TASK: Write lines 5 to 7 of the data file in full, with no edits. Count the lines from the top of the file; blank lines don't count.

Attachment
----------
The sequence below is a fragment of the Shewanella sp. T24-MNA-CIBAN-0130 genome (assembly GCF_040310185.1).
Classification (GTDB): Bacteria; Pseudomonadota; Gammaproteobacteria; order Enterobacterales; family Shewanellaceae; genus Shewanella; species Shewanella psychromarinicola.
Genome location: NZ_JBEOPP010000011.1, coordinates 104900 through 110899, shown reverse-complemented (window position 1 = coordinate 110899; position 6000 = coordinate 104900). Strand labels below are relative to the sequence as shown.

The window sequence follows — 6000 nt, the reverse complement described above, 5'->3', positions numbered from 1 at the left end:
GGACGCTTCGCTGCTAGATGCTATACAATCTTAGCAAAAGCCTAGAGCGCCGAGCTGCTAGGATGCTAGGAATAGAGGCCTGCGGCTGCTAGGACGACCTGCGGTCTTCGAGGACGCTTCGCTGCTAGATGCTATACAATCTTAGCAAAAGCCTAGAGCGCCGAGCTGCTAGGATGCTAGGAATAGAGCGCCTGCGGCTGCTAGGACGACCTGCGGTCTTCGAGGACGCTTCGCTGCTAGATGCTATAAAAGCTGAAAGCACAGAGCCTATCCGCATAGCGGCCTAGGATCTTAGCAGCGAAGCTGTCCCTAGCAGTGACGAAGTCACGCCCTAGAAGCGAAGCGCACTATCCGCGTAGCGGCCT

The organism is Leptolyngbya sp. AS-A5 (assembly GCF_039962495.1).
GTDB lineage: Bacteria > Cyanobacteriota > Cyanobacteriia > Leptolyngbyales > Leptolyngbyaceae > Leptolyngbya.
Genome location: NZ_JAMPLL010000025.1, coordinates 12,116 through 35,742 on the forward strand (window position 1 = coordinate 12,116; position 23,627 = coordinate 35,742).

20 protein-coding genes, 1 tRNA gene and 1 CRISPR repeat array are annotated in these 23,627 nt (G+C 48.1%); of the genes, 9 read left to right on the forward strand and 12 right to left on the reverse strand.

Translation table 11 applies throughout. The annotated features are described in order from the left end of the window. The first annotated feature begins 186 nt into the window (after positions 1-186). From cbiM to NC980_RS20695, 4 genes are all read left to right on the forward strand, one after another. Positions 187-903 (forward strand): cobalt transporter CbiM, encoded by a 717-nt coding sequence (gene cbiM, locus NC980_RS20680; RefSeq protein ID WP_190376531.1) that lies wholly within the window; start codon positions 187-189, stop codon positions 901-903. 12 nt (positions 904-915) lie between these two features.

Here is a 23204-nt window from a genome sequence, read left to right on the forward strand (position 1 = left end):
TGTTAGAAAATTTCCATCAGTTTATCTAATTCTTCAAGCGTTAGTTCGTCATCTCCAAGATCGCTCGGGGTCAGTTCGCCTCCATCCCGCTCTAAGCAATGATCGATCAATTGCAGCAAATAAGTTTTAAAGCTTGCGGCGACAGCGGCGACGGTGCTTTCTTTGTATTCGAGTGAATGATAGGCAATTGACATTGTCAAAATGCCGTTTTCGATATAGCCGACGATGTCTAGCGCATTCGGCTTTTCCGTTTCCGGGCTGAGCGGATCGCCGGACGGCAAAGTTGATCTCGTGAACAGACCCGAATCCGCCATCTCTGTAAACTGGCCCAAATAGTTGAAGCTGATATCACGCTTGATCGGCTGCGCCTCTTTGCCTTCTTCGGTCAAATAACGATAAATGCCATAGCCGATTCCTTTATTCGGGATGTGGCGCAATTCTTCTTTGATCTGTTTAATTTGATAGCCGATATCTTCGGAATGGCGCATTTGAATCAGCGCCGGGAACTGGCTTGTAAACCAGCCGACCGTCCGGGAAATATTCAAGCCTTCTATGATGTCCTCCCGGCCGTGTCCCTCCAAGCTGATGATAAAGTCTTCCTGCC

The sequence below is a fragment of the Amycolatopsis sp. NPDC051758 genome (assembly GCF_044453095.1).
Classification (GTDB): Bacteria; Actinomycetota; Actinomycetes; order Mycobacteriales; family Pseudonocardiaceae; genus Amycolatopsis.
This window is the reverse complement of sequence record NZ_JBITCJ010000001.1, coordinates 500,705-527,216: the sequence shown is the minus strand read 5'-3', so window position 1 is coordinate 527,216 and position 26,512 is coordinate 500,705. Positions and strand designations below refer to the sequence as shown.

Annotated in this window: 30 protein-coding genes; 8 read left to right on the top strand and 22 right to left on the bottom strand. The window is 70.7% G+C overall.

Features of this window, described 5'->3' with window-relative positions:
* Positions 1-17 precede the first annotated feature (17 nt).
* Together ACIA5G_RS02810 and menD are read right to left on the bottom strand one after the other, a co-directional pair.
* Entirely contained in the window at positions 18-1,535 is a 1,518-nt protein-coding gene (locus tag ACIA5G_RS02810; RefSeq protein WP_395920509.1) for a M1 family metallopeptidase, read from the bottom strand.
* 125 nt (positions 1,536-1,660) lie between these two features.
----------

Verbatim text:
GGACGCTTCGCTGCTAGATGCTATACAATCTTAGCAAAAGCCTAGAGCGCCGAGCTGCTAGGATGCTAGGAATAGAGGCCTGCGGCTGCTAGGACGACCTGCGGTCTTCGAGGACGCTTCGCTGCTAGATGCTATACAATCTTAGCAAAAGCCTAGAGCGCCGAGCTGCTAGGATGCTAGGAATAGAGCGCCTGCGGCTGCTAGGACGACCTGCGGTCTTCGAGGACGCTTCGCTGCTAGATGCTATAAAAGCTGAAAGCACAGAGCCTATCCGCATAGCGGCCTAGGATCTTAGCAGCGAAGCTGTCCCTAGCAGTGACGAAGTCACGCCCTAGAAGCGAAGCGCACTATCCGCGTAGCGGCCT

The organism is Leptolyngbya sp. AS-A5 (assembly GCF_039962495.1).
GTDB lineage: Bacteria > Cyanobacteriota > Cyanobacteriia > Leptolyngbyales > Leptolyngbyaceae > Leptolyngbya.